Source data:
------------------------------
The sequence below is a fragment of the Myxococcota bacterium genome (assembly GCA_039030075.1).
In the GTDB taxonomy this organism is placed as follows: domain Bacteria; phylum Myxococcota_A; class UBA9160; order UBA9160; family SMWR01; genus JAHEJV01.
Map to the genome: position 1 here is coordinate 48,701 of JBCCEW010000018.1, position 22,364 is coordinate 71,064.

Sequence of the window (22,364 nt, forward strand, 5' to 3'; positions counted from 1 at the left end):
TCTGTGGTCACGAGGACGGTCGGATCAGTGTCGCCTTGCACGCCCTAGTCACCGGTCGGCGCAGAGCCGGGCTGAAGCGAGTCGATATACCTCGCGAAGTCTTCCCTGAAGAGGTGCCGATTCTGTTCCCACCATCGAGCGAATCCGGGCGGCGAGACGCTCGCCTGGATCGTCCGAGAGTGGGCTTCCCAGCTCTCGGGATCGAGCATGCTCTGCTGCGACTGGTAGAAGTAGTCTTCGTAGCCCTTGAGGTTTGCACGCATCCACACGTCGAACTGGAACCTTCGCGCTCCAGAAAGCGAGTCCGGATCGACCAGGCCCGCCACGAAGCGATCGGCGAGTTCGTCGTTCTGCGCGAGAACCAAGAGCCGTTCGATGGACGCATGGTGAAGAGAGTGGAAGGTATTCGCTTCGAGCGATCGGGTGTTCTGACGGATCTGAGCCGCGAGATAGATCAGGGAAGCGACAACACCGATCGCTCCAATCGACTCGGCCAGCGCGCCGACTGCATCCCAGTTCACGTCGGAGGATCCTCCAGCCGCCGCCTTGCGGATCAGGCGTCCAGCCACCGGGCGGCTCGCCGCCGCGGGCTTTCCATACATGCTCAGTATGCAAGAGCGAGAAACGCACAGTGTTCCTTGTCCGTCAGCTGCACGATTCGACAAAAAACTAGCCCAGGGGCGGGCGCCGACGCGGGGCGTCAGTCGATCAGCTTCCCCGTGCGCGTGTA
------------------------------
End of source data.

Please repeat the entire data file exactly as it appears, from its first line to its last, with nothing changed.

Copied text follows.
The sequence below is a fragment of the Myxococcota bacterium genome (assembly GCA_039030075.1).
In the GTDB taxonomy this organism is placed as follows: domain Bacteria; phylum Myxococcota_A; class UBA9160; order UBA9160; family SMWR01; genus JAHEJV01.
Map to the genome: position 1 here is coordinate 48,701 of JBCCEW010000018.1, position 22,364 is coordinate 71,064.

Sequence of the window (22,364 nt, forward strand, 5' to 3'; positions counted from 1 at the left end):
TCTGTGGTCACGAGGACGGTCGGATCAGTGTCGCCTTGCACGCCCTAGTCACCGGTCGGCGCAGAGCCGGGCTGAAGCGAGTCGATATACCTCGCGAAGTCTTCCCTGAAGAGGTGCCGATTCTGTTCCCACCATCGAGCGAATCCGGGCGGCGAGACGCTCGCCTGGATCGTCCGAGAGTGGGCTTCCCAGCTCTCGGGATCGAGCATGCTCTGCTGCGACTGGTAGAAGTAGTCTTCGTAGCCCTTGAGGTTTGCACGCATCCACACGTCGAACTGGAACCTTCGCGCTCCAGAAAGCGAGTCCGGATCGACCAGGCCCGCCACGAAGCGATCGGCGAGTTCGTCGTTCTGCGCGAGAACCAAGAGCCGTTCGATGGACGCATGGTGAAGAGAGTGGAAGGTATTCGCTTCGAGCGATCGGGTGTTCTGACGGATCTGAGCCGCGAGATAGATCAGGGAAGCGACAACACCGATCGCTCCAATCGACTCGGCCAGCGCGCCGACTGCATCCCAGTTCACGTCGGAGGATCCTCCAGCCGCCGCCTTGCGGATCAGGCGTCCAGCCACCGGGCGGCTCGCCGCCGCGGGCTTTCCATACATGCTCAGTATGCAAGAGCGAGAAACGCACAGTGTTCCTTGTCCGTCAGCTGCACGATTCGACAAAAAACTAGCCCAGGGGCGGGCGCCGACGCGGGGCGTCAGTCGATCAGCTTCCCCGTGCGCGTGTA